I have just completed the second training weekend with GlobalGiving for the Evaluation Programme. This summer I will be travelling to Uganda to visit small charities that are partnered with GlobalGiving to provide an evaluation of their organisation and offer in-person practical support. Myself and the other volunteers receive 5 days of extensive training in preparation and I can quite easily say that after our second training weekend I have come away feeling as though i learnt so much. So much so that I do not know where to begin with this blog post.

Let me start at the beginning. One task that stood out to me the most from the training weekend was when we were asked to ‘draw the ideal nonprofit’ and label key features of what makes a great NGO. Now I’ll be honest, this is something that would have struck me with fear and panic before. Having little practical experience in the charity sector, combined with an awful memory, at the most I would have been able to think of 4-5 points max. But not today…

As we will be representing GlobalGiving and must do so in a professional and compassionate manner, part of the training covers soft skills. When visiting GlobalGiving parter organisations we will most likely be mainly interacting with the CEOs as well as staff, volunteers and beneficiaries. For this reason, we discussed empathy and how important it is to view yourself in someone else’s shoes. I think this is important not only for conducting an evaluation on someone’s organisation, but also for personal situations. It is inevitable that in life I will face conflicts and encounter people that I cannot relate to (although I do often run and hide at the first sight of a disagreement) and the short exercise that we did in the training really helped me to reflect on what is important in those situations and what is not.

When visiting charities in Uganda, we will not only be evaluating an organisation we will be providing practical support. One of the areas we will be offering in-person support on are the GlobalGiving systems. As GlobalGiving is a digital platform, a lot of the interactions are done online, this means that the visits we will be doing are so important to build the offline relationship and fill any gaps in knowledge.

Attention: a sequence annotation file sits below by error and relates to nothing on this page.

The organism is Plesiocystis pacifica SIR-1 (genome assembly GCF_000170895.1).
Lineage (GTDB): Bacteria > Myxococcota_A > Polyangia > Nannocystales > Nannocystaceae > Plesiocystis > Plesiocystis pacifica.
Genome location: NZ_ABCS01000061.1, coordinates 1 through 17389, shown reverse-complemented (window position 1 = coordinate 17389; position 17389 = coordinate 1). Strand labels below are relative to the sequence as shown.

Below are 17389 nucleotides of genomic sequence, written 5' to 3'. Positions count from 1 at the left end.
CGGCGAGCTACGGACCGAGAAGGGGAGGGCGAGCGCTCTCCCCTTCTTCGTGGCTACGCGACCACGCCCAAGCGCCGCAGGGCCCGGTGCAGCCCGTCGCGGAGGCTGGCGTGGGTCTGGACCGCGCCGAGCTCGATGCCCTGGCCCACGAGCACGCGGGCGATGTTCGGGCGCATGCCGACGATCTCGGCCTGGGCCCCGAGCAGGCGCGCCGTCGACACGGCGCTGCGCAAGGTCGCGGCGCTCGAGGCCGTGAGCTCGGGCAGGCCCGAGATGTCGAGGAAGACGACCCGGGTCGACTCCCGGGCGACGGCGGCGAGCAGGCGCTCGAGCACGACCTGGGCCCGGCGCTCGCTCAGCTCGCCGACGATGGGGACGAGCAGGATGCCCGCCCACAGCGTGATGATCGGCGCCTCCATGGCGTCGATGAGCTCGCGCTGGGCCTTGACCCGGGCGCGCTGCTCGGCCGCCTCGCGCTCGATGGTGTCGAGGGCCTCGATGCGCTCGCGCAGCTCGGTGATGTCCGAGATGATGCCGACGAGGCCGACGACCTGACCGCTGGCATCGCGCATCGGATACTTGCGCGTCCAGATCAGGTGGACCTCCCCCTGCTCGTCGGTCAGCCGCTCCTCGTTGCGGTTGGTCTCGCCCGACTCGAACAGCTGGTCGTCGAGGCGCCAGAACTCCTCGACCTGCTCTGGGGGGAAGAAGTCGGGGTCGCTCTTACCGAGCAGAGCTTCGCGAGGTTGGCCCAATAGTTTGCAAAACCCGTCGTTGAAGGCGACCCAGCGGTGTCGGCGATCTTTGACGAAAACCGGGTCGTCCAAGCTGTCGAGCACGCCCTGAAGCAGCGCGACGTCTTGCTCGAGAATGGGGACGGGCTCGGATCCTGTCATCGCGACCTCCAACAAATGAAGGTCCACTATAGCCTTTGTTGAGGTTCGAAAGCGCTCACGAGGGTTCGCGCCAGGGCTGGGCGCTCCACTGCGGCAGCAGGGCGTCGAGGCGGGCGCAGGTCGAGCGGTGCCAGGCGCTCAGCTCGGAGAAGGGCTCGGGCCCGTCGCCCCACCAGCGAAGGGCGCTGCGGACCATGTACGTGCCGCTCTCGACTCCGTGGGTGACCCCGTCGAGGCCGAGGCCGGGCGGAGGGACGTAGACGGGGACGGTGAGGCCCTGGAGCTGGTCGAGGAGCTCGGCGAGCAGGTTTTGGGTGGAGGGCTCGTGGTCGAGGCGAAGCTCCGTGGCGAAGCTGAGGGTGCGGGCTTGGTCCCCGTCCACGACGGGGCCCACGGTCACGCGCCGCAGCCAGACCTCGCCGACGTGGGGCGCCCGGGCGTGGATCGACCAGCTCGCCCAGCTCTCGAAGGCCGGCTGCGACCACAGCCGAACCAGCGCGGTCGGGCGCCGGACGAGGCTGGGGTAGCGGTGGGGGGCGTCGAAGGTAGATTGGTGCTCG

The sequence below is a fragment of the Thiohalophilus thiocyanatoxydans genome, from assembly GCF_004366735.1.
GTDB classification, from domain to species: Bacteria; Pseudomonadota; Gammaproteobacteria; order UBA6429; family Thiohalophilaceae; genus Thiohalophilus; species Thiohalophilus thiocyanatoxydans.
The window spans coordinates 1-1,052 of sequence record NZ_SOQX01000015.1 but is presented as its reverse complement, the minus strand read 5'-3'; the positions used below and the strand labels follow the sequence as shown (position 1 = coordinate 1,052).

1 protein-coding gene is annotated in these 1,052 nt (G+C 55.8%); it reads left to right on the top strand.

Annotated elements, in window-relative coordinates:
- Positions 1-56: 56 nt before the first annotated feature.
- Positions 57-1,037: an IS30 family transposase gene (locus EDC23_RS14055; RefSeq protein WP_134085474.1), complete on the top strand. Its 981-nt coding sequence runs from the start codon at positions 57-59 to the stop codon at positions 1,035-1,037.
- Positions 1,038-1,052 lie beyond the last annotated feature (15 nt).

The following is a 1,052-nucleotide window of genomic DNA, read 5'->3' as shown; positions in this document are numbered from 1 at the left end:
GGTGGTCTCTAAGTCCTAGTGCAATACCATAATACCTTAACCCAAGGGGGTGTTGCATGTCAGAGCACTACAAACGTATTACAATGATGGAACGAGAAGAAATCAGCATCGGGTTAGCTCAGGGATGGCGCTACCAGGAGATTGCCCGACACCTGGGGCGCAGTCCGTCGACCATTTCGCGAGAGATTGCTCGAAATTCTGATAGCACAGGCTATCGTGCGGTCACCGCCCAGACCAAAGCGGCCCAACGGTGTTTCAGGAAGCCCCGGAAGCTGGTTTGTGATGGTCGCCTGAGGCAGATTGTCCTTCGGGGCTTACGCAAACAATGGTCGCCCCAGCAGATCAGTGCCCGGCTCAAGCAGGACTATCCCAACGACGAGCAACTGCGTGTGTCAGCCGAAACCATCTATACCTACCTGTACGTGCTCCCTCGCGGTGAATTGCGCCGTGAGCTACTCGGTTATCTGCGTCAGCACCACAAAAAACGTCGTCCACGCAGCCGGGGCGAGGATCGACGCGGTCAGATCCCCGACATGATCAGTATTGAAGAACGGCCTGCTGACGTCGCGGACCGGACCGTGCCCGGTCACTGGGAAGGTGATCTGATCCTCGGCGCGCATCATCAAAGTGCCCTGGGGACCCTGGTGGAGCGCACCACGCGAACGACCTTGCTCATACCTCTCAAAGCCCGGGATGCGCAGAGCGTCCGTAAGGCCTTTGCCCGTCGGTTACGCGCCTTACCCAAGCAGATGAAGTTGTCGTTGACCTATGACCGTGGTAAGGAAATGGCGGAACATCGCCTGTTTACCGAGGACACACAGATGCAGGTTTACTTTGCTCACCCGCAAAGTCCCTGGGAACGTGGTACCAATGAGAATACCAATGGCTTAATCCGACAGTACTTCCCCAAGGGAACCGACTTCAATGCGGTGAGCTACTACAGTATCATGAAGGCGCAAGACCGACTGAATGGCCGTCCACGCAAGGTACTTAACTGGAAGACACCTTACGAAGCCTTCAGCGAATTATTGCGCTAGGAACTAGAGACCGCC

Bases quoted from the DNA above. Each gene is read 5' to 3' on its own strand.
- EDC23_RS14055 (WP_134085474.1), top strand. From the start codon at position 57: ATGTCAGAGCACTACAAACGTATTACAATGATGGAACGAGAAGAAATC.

In the training we looked in-depth at the GlobalGiving online systems  and how project leaders can make the most effective use of them to raise more funds. We covered everything from how a project leader can add a new project, amend their details and measure their effectiveness through GlobalGiving Rewards. I was also reminded of the awesomeness that if charities do not have a website that is mobile optimised they can direct donors to their GlobalGiving page which will automatically be mobile friendly! With so many people using mobile phones and tablets to browse online this is such a great benefit I had not thought of before!

There are more and more people giving online and donating on phones. This can change how people give if the charity’s website is set up effectively. In the training we covered the donor market in 2017. This is something that is constantly evolving and shifting. It is currently seen that there is a lack of trust in the charity sector. This is due to many reasons, but one way to combat this is for charities to be completely transparent. One of the great things about platforms like GlobalGiving is that it enables people to give with confidence online and know where their money is going.

To help rebuild trust in the charity sector it is important that charities do not only communicate with people when there is a fundraising ask, but if you are- you should donate! It may sound silly, but if you are a charity or an individual trying to fundraise or crowdfund for a cause you are passionate about, don’t let the campaign launch on £0. If it is a cause you truly believe your friends and relatives should contribute towards, why shouldn’t you donate some of your own money to kick it off?


This is just a tiny portion of what was covered and discussed in the GlobalGiving Evaluation training. I also learnt a lot about network mapping, traditional fundraising, finance jargon busters, charity administration costs, crowdfunding and more! There was even a section on digital communications- partly presented by MOI!


I began my journey as a volunteer on the GlobalGiving Field Evaluation Programme as the coordinator of the programme. When I started in the office in September one of my main tasks was helping review and provide feedback on audit reports written by the volunteers who were then out in the field. Just from reading the audit reports I gained a sense of what challenges organisations face and what areas are seen as a strength.

When we were tasked to draw an ideal NGO on the first day of the training, instead of panicking and trying to sneakily look at someone else’s drawing (!), I was able to successfully list a number of features that make an NGO great! This is something that I would not have been able to do as well before and proved to myself how much I was able to learn from reading the audit reports and being at GlobalGiving.

I can only imagine how much more I will be able to learn from the rest of the training days and of course getting to write an audit report myself!

Excuse my horrendous drawing skills

 

 

 

 

 

 

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